Booster Shots

Oddities, musings and news from the health world

« Previous Post | Booster Shots Home | Next Post »

Young adults and healthcare. Who cares?

September 26, 2009 |  6:00 am

Young adults are the least likely among all age groups to get outpatient medical care even though there is plenty of evidence that seeing a doctor once a year or so would benefit people ages 20 to 29 just as much as older or younger folks.


A study published in the September issue of the Annals of Internal Medicine used national survey data from 1996 to 2006 to show that annual visits for healthcare drops sharply between peaks of heavy usage in childhood and middle age. Young men, especially, are unlikely to get regular healthcare, as are people without insurance. About one-third of young adults are uninsured, according to the researchers from the University of Rochester School of Medicine and Dentistry. Young adults are also less likely to have a primary care doctor.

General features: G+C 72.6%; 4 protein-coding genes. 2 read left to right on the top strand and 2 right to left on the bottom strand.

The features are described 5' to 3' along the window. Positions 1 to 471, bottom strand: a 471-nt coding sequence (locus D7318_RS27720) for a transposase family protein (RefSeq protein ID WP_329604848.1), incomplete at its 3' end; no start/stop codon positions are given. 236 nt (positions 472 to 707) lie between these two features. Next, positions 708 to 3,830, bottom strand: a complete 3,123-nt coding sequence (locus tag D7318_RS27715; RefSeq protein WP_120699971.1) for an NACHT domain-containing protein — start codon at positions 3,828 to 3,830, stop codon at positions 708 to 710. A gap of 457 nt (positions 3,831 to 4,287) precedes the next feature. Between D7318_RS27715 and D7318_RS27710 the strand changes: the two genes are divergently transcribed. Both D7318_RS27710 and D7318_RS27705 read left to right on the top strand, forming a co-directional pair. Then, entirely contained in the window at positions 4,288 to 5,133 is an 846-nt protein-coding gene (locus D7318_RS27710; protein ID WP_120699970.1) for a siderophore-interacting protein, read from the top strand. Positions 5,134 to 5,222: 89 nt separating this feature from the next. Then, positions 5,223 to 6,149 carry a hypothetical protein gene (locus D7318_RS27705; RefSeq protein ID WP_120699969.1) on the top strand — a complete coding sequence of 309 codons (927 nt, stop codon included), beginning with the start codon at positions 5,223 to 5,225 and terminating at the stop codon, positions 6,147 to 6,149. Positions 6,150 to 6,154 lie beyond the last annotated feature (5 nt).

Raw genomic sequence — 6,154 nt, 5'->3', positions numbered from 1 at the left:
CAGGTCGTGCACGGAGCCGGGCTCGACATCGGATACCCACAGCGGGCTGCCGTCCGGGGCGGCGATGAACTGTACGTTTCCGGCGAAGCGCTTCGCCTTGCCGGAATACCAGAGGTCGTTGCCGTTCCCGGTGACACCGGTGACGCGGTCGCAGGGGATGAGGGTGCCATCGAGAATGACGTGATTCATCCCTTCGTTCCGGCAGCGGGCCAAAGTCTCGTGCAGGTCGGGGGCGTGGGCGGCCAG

People in their 20s often appear to be in good health, which may lead many to conclude that they don't need healthcare. But numerous studies show that many health problems peak in early adulthood, including homicide, accidents, sexually transmitted diseases and substance abuse disorders. Rates of suicide, smoking, HIV infection and psychiatric disorders are also higher in this age group than in several other age groups. A large portion of young adults are overweight or obese or sedentary.

"In contrast to adolescents, young adults garner relatively little attention from researchers, advocacy groups, or policymakers," the authors wrote. "Our findings emphasize the need for a national agenda to improve access to care and preventive services for all young adults."

-- Shari Roan

Photo credit: Mark Boster  /  Los Angeles Times